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Representation Review Survey has now closed.

 

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How well represented do you feel?

Every six years councils must review how communities are represented in the make-up of their council. A representation review looks at the structures in place, including:

  • the number of constituencies (electoral areas) and their boundaries
  • the number of elected members (councillors) representing each constituency
  • the names of the constituencies

The representation review cannot change the people who are currently elected but it may increase the number of councillors (14 is the maximum number of councillors a Regional Council can have).
The last representation review for Otago Regional Council was completed in 2018 and resulted in no change - Council remained having 12 Councillors representing 4 constituencies.

 

Fair and effective representation

Council must ensure their communities have fair and effective representation.

Fair representation means each elected member represents about the same number of people (within +/- 10 percent of the region's population divided by the total number of Councillors).

The latest population data supplied from Stats NZ indicates that following population growth over the past six years, the Dunstan constituency now falls outside the +/- 10% margin of the average across the region, and thus no longer meets the legislative requirements for fair representation.

Effective representation relates to the Councillors’ ability to represent their constituency and ensure matters important to their electorate are heard.

 

Initial proposal

We are surveying people’s views. Do you think the constituency boundaries allows for effective representation? Do you think there is a need for a further councillor or councillors? Tell us what you think, tukua to kōrero.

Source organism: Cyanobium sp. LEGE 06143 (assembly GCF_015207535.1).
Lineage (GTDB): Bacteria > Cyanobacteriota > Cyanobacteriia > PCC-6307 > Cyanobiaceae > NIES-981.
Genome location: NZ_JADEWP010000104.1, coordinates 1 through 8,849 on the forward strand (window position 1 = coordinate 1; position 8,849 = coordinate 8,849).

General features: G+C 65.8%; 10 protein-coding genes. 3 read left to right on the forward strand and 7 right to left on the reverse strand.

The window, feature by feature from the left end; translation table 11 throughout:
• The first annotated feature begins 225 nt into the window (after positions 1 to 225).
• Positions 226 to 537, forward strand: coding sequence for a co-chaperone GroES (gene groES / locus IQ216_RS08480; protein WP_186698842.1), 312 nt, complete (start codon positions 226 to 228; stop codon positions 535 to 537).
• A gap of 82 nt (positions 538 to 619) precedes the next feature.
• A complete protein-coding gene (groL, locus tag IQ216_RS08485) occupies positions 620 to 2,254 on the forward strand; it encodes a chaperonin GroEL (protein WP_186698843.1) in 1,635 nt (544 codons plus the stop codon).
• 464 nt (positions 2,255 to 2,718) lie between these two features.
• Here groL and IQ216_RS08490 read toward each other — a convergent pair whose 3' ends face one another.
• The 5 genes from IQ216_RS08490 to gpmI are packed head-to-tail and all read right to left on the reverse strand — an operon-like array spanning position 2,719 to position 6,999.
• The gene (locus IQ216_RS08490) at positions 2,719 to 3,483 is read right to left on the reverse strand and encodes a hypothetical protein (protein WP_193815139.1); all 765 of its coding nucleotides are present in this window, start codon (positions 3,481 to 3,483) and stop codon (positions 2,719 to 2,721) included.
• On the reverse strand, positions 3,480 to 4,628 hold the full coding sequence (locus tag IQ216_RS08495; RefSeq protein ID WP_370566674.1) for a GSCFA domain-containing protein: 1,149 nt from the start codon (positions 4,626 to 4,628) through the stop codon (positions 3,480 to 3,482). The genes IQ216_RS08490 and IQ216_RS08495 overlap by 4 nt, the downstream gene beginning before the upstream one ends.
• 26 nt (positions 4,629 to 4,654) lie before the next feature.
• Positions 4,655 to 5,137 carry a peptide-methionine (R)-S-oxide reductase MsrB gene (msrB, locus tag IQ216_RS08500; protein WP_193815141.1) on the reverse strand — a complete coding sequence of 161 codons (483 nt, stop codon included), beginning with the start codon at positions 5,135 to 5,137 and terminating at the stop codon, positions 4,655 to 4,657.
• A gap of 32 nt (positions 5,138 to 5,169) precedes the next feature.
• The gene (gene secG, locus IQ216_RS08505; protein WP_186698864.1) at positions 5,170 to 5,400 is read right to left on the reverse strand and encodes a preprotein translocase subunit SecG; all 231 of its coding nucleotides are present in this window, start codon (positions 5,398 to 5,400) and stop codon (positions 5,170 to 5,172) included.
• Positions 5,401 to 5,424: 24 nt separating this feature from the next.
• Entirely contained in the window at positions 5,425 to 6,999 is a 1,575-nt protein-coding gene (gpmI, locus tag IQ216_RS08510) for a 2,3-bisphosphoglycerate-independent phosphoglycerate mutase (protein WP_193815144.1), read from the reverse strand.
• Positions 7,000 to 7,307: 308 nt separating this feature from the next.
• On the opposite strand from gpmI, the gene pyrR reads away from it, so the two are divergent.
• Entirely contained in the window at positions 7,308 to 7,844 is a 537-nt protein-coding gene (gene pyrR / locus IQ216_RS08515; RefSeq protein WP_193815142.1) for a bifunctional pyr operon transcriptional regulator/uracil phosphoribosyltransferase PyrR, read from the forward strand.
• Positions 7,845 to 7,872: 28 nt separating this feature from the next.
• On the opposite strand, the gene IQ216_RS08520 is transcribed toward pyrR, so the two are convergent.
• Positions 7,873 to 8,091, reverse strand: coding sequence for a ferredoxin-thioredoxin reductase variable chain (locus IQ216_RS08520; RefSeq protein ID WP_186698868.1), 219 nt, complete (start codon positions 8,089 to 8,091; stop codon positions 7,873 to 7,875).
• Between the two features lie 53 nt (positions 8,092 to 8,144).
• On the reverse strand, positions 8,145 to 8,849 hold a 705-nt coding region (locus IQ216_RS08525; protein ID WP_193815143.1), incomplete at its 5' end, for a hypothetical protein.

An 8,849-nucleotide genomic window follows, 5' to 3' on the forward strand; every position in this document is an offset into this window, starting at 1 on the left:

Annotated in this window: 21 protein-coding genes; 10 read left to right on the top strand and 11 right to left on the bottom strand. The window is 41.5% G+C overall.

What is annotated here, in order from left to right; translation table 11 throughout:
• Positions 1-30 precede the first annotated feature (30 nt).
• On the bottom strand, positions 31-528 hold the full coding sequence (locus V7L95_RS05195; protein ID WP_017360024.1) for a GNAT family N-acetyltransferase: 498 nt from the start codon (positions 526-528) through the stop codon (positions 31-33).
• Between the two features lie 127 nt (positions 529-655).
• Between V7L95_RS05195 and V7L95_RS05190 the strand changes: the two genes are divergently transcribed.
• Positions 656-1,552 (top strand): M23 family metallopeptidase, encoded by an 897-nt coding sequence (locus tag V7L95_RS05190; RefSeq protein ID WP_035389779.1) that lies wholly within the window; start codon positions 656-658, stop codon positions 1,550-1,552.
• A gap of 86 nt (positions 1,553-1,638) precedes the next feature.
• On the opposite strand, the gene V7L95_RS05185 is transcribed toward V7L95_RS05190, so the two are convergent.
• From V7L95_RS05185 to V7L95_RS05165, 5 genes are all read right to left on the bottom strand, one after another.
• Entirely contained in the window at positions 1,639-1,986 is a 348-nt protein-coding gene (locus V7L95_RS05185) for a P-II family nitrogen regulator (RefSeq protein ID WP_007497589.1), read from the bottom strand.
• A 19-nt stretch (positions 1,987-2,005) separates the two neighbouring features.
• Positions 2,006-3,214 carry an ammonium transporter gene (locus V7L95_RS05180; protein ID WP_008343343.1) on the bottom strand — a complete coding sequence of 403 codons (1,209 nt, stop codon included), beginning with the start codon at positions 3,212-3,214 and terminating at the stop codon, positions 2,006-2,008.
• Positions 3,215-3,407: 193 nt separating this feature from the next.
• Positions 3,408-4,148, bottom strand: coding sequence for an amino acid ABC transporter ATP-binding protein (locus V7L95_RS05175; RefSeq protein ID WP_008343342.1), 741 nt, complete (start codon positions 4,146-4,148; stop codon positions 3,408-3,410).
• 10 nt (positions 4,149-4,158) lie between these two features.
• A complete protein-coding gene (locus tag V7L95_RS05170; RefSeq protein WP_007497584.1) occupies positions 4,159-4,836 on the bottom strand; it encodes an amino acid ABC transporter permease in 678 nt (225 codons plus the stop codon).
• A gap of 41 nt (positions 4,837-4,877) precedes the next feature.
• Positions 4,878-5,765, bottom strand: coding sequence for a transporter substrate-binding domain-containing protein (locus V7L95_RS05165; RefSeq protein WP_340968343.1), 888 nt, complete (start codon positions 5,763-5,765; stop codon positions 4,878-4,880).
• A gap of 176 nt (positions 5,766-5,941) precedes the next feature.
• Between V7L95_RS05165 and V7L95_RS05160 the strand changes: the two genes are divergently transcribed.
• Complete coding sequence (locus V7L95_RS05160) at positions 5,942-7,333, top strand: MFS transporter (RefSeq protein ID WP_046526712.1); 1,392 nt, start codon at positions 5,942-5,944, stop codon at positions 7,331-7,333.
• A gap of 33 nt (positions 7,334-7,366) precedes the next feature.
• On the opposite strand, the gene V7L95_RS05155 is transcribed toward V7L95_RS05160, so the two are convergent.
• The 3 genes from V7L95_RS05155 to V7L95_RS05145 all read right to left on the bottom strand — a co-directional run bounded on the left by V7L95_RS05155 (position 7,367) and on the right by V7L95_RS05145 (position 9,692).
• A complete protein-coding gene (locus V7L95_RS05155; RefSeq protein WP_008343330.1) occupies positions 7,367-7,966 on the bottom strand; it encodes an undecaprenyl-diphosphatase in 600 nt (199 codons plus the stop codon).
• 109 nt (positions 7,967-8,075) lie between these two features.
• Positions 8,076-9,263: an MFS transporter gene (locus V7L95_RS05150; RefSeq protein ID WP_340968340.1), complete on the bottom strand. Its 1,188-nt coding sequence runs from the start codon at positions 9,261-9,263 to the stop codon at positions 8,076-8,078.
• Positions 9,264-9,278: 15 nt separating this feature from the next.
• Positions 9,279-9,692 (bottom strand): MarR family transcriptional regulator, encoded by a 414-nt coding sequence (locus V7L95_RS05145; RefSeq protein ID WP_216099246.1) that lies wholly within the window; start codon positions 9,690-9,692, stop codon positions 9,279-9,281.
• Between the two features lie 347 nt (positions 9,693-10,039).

Council will make a decision on its initial representation proposal by July 2024, and submissions will be called for after that.

 

Current arrangements

The Otago Regional Council is made up of 12 Councillors, elected from four constituencies:

Dunstan 3
Moeraki 1
Molyneux 2
Dunedin 6

 

 

All constituencies are based on population ratios and communities of interests

Details of constituencies

 

If map above isn't working, please use the constituencies look up on ORC Maps

 

Why do we have wards?

A ward or constituency (or electoral area) is a specific area or zone. Just like how a city might be divided into different neighbourhoods or districts, the Otago region is divided into different constituencies.

Councillors are elected for each constituency to be the voice of the people on Council for their respective communities, and represent their views in decision making.

 

What’s the role of an ORC councillor?

The Chairperson and councillors of the Otago Regional Council are collectively responsible for the following:

  • the development and adoption of Council policy
  • monitoring the ongoing performance of Council against its stated objectives and policies (including signoff of the Annual Report)
  • ensuring the prudent use and stewardship of Council resources
  • representing the interest of the region

 

What happens after the survey closes?

There will be a public Council workshop on 21 March, where the results of the early engagement will be presented to Council along with some analysis of the numbers.

This will be followed by a paper to Council at the end of May, where Council will decide on an option to formally consult on (possibly in July).

 

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